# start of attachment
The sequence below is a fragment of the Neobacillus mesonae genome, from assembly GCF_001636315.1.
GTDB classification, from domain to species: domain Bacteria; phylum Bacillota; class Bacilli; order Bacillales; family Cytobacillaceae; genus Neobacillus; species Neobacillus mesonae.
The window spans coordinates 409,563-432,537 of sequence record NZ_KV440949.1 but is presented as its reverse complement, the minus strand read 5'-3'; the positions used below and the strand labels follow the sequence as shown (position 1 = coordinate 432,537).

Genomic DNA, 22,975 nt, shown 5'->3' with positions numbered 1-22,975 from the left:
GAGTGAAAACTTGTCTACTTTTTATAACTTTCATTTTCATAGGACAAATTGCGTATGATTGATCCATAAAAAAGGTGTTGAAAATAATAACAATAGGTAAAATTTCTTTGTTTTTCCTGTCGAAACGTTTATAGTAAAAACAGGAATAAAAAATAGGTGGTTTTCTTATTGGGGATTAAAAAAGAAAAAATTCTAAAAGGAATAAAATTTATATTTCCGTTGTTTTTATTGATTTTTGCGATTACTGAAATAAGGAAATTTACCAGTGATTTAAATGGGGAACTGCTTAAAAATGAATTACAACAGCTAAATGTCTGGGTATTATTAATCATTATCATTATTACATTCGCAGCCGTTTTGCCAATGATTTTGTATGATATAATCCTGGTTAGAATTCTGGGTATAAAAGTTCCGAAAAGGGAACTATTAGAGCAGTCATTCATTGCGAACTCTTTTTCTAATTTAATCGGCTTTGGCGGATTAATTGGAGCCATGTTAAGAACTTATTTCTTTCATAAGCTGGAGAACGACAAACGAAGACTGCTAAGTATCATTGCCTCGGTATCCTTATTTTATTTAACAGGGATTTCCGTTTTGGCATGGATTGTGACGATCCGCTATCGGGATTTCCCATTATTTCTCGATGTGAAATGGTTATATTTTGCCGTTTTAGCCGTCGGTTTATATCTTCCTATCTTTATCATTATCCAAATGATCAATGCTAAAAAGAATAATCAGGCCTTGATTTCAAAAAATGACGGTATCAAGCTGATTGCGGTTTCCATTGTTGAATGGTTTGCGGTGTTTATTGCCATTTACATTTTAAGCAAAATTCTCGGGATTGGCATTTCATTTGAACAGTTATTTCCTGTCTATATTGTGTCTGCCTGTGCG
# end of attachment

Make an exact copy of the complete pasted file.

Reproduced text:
The sequence below is a fragment of the Neobacillus mesonae genome, from assembly GCF_001636315.1.
GTDB classification, from domain to species: domain Bacteria; phylum Bacillota; class Bacilli; order Bacillales; family Cytobacillaceae; genus Neobacillus; species Neobacillus mesonae.
The window spans coordinates 409,563-432,537 of sequence record NZ_KV440949.1 but is presented as its reverse complement, the minus strand read 5'-3'; the positions used below and the strand labels follow the sequence as shown (position 1 = coordinate 432,537).

Genomic DNA, 22,975 nt, shown 5'->3' with positions numbered 1-22,975 from the left:
GAGTGAAAACTTGTCTACTTTTTATAACTTTCATTTTCATAGGACAAATTGCGTATGATTGATCCATAAAAAAGGTGTTGAAAATAATAACAATAGGTAAAATTTCTTTGTTTTTCCTGTCGAAACGTTTATAGTAAAAACAGGAATAAAAAATAGGTGGTTTTCTTATTGGGGATTAAAAAAGAAAAAATTCTAAAAGGAATAAAATTTATATTTCCGTTGTTTTTATTGATTTTTGCGATTACTGAAATAAGGAAATTTACCAGTGATTTAAATGGGGAACTGCTTAAAAATGAATTACAACAGCTAAATGTCTGGGTATTATTAATCATTATCATTATTACATTCGCAGCCGTTTTGCCAATGATTTTGTATGATATAATCCTGGTTAGAATTCTGGGTATAAAAGTTCCGAAAAGGGAACTATTAGAGCAGTCATTCATTGCGAACTCTTTTTCTAATTTAATCGGCTTTGGCGGATTAATTGGAGCCATGTTAAGAACTTATTTCTTTCATAAGCTGGAGAACGACAAACGAAGACTGCTAAGTATCATTGCCTCGGTATCCTTATTTTATTTAACAGGGATTTCCGTTTTGGCATGGATTGTGACGATCCGCTATCGGGATTTCCCATTATTTCTCGATGTGAAATGGTTATATTTTGCCGTTTTAGCCGTCGGTTTATATCTTCCTATCTTTATCATTATCCAAATGATCAATGCTAAAAAGAATAATCAGGCCTTGATTTCAAAAAATGACGGTATCAAGCTGATTGCGGTTTCCATTGTTGAATGGTTTGCGGTGTTTATTGCCATTTACATTTTAAGCAAAATTCTCGGGATTGGCATTTCATTTGAACAGTTATTTCCTGTCTATATTGTGTCTGCCTGTGCG